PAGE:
While football is about passion, modern-day football is also about marketing and money. India is a developing football nation. It needs funds to strengthen its league structure and have better grassroots and age-based tournaments to develop more talent. With the advent of the ISL and football becoming a serious profession in this country, and more and more young players are choosing football as a career option. The influx of young promising talents into the national side has been a commendable success of the ISL. With now Indian clubs getting direct entry into AFC club competitions, it is important that put up a great show so that Indian football stays relevant on the Asian stage. All these weren’t possible in a day; it took the ISL almost six years to achieve and contribute such success to Indian football, but now it needs to keep it going. The only way it can be achieved is by having a bigger league with more games to play and not by losing out on one of its most promising entities and, along with it, a game that holds the potential to fascinate fans worldwide.
With the fixtures of the Calcutta Football League revealed yesterday, the pressure is on East Bengal to agree with Shree Cement, as the IFA has given them a week to sort out their differences and confirm their participation in the league, which is resuming this season after it was cancelled last year because of Covid. IFA has volunteered to act as a mediator between the two parties so that the conflict can be resolved at its earliest as they feel the participation of East Bengal in the CFL is essential for the game, the league and Indian football. SC East Bengal struggled in the ISL last season as they had very little time to assemble a team because of their late entry into the league. With their issues this season, it looks like they are yet again back to square one as they are yet to formally sign any players because of their dispute with their investors. FSDL and the Reliance Group should also intervene to resolve this issue because of their own interests. With SC East Bengal in the league, it guarantees more eyeballs watching the league. It also ensures more revenue from TV rights and merchandise sales and a continuous social media presence because, with SC East Bengal in the league, the mariners and the red and gold brigade will be at each other’s throats 24×7. The ISL and the CFL need East Bengal as much as the club needs them. It will be in the common interest of Indian football to resolve this disagreement between Shree Cement and East Bengal so that the attention can shift back to football instead of term sheets.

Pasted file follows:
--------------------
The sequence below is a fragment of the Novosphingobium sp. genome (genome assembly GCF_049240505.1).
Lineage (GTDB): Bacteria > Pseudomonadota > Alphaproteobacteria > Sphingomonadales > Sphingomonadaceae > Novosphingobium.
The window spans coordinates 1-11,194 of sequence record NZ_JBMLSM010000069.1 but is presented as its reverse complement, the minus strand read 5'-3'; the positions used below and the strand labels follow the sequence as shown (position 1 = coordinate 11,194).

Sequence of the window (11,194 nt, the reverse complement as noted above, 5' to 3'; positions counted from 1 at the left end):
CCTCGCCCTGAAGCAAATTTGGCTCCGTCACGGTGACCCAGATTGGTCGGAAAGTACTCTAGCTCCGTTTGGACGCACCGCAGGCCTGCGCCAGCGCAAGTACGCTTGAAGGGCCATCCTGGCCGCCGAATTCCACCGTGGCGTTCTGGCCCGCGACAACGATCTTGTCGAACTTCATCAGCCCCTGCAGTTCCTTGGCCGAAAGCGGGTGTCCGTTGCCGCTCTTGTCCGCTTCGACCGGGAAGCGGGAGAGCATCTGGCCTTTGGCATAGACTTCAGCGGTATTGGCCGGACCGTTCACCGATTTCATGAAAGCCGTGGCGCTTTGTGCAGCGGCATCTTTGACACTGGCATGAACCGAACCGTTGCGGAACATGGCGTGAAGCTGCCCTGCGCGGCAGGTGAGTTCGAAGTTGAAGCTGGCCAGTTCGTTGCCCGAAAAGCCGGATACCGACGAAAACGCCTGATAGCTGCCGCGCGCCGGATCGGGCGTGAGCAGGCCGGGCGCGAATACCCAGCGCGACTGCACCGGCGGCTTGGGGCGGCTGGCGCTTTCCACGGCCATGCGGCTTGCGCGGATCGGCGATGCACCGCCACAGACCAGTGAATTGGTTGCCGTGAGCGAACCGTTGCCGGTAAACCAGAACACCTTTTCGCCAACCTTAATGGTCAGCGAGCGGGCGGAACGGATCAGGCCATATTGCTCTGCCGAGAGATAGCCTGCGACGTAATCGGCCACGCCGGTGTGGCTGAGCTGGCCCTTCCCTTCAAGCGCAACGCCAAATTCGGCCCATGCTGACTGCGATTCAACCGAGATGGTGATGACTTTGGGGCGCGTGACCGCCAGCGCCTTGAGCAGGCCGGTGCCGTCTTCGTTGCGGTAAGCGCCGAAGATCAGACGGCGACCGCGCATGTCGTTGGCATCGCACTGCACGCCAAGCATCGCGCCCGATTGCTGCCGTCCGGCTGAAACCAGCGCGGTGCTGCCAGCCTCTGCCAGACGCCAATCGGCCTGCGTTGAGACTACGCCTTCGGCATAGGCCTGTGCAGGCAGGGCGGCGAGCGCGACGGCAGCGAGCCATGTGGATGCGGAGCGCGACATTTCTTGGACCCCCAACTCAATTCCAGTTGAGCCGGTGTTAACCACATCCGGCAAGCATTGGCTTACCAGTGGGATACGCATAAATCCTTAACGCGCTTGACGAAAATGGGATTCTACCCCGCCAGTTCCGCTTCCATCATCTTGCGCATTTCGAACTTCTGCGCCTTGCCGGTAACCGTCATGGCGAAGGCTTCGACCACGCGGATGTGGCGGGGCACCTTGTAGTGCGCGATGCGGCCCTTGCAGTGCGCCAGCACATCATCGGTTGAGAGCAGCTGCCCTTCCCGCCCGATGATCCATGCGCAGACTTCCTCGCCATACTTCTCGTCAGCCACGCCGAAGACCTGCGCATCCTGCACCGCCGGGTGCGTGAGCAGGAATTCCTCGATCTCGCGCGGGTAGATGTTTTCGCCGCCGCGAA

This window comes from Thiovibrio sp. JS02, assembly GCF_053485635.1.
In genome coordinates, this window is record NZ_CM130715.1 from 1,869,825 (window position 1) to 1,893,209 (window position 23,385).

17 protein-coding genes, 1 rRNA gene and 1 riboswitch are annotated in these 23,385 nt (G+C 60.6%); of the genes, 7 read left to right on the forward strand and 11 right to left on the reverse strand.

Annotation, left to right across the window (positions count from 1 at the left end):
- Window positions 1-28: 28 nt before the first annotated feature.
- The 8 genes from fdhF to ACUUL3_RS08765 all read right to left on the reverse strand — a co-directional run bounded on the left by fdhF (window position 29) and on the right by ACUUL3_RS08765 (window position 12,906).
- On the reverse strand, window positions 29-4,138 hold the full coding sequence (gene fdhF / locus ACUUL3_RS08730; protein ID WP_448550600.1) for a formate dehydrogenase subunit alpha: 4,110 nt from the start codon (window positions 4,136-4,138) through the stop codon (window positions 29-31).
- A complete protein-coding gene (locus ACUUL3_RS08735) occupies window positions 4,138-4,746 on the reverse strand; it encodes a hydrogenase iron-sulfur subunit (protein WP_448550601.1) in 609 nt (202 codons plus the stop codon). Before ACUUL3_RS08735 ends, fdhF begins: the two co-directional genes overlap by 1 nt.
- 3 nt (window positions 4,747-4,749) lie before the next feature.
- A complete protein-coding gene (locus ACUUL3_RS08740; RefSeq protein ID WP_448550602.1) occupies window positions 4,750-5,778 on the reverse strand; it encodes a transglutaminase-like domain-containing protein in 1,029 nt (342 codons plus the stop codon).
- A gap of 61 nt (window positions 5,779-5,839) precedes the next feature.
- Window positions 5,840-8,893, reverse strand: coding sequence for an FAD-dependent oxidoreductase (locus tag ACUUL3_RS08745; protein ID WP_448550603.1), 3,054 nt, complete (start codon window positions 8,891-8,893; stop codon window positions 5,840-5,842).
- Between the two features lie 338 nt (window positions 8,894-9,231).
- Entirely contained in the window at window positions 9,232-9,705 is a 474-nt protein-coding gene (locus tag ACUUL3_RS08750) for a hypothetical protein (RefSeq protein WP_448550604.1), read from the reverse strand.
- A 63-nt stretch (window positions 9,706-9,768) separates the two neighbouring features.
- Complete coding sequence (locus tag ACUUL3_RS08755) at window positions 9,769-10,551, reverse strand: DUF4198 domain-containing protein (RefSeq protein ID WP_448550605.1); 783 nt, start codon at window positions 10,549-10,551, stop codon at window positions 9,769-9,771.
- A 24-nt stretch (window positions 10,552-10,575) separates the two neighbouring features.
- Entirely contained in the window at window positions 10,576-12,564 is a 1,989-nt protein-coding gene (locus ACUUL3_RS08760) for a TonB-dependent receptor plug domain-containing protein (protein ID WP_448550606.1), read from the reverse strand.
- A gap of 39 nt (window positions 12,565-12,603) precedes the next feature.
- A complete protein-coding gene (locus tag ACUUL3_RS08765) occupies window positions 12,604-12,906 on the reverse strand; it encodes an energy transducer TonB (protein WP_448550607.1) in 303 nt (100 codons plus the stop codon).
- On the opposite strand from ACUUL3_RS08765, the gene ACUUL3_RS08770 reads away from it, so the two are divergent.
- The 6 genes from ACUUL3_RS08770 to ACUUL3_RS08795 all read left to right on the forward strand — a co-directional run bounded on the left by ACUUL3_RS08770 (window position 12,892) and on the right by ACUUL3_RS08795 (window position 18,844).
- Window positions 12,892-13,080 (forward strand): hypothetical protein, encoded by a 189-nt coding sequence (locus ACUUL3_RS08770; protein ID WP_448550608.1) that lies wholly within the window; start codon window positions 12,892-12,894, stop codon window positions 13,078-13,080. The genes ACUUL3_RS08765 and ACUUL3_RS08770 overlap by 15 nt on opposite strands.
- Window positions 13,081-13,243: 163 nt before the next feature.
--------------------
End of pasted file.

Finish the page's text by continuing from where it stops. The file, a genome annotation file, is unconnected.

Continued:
Follow our website for the latest updates on Indian Football.